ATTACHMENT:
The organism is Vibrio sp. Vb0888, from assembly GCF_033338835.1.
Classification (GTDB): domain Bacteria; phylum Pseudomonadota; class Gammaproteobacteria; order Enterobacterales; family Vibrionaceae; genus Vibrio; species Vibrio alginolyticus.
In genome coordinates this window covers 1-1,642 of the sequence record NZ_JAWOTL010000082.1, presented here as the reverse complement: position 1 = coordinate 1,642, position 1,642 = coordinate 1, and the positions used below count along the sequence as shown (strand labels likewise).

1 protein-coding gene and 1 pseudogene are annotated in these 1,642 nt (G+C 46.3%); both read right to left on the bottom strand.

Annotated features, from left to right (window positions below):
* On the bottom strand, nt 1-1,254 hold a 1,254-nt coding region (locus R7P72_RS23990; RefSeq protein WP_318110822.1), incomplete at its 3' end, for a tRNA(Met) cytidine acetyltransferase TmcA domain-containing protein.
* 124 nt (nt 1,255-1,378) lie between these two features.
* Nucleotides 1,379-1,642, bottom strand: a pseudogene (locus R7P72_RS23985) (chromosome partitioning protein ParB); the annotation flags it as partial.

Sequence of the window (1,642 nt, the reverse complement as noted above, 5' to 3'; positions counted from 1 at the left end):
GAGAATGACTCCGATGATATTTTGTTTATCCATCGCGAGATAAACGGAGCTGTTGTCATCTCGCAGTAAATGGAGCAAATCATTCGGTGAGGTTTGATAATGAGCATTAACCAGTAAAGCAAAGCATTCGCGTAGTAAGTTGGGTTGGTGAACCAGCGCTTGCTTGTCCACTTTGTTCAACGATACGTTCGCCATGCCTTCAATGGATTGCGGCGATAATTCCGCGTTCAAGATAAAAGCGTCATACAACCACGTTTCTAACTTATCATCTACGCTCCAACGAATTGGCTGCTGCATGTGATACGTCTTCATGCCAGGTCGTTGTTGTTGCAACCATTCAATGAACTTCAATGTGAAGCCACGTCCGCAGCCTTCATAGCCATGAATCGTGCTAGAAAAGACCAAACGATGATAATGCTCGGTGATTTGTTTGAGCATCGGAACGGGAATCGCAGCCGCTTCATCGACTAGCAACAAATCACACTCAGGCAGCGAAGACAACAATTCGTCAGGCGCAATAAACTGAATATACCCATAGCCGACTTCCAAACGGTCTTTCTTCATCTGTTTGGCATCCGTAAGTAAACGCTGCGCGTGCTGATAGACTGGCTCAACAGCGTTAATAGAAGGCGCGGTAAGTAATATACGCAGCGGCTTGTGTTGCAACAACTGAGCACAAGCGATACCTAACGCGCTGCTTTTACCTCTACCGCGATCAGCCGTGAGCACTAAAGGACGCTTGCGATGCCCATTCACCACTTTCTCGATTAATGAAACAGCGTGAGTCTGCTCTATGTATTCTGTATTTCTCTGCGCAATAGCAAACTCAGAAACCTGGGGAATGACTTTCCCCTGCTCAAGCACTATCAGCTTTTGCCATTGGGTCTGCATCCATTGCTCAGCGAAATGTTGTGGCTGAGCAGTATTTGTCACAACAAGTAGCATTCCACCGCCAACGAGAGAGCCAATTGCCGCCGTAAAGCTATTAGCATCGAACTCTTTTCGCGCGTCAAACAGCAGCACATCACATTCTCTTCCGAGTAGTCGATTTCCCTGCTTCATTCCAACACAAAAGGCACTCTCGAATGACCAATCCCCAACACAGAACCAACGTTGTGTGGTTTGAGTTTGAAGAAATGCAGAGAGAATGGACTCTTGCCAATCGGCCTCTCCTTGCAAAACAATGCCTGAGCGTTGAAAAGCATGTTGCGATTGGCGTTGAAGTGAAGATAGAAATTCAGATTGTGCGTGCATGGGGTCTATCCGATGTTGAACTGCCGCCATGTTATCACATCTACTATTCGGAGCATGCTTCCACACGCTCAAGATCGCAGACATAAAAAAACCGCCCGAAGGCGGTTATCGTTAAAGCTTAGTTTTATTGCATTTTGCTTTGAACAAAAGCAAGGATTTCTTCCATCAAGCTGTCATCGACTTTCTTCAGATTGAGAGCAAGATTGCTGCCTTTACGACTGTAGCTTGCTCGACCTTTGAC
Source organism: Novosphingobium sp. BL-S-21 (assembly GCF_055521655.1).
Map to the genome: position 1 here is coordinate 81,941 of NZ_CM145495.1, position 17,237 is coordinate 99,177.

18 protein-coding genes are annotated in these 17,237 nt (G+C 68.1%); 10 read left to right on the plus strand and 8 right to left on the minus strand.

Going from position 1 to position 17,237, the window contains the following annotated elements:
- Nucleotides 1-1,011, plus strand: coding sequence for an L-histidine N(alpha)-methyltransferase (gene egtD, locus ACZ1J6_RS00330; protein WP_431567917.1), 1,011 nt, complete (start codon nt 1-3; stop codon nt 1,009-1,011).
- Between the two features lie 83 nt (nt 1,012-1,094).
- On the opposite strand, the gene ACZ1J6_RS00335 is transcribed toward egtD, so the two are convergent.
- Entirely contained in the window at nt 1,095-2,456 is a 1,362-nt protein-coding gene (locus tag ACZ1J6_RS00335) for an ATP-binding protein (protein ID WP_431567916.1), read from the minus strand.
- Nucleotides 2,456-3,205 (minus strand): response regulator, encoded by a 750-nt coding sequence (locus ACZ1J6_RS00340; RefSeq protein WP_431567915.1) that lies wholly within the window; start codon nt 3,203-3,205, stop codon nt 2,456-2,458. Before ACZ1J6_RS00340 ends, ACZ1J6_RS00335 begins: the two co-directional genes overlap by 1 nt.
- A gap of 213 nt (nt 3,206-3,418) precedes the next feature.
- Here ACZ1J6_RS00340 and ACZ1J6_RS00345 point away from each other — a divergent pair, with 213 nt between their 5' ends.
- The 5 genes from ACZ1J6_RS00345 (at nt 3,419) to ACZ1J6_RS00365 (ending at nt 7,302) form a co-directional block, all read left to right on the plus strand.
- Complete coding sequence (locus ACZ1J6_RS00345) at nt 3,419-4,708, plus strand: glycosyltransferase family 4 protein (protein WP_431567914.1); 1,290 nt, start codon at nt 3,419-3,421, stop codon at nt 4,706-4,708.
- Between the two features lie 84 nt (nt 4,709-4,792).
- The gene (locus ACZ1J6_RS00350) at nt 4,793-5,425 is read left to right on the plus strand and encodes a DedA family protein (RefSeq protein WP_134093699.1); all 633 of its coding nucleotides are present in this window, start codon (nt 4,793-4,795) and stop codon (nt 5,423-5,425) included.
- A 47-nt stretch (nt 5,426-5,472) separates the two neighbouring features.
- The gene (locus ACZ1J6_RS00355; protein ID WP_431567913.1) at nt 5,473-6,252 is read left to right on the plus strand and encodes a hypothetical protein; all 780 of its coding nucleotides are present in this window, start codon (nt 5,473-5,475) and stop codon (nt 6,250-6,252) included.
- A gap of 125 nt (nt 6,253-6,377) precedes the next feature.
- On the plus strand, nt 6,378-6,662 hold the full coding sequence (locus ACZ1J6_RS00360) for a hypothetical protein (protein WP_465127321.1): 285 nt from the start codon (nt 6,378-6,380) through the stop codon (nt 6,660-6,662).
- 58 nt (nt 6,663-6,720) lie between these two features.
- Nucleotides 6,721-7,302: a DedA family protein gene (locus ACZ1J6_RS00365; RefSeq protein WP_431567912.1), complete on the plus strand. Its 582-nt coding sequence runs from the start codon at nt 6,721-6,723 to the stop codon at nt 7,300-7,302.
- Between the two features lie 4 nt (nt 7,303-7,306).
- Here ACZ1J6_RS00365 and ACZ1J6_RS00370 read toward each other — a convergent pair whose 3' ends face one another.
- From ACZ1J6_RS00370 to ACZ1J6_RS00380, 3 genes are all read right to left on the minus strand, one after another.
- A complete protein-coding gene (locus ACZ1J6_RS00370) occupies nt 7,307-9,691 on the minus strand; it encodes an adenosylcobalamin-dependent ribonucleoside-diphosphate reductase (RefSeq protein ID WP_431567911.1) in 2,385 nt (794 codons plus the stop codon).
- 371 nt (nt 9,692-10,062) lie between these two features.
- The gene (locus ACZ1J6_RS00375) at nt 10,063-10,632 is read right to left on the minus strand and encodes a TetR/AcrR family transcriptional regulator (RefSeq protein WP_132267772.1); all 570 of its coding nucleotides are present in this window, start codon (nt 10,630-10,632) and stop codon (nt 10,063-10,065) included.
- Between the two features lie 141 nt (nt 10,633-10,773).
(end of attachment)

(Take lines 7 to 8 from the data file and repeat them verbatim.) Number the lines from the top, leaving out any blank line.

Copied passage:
* 124 nt (nt 1,255-1,378) lie between these two features.
* Nucleotides 1,379-1,642, bottom strand: a pseudogene (locus R7P72_RS23985) (chromosome partitioning protein ParB); the annotation flags it as partial.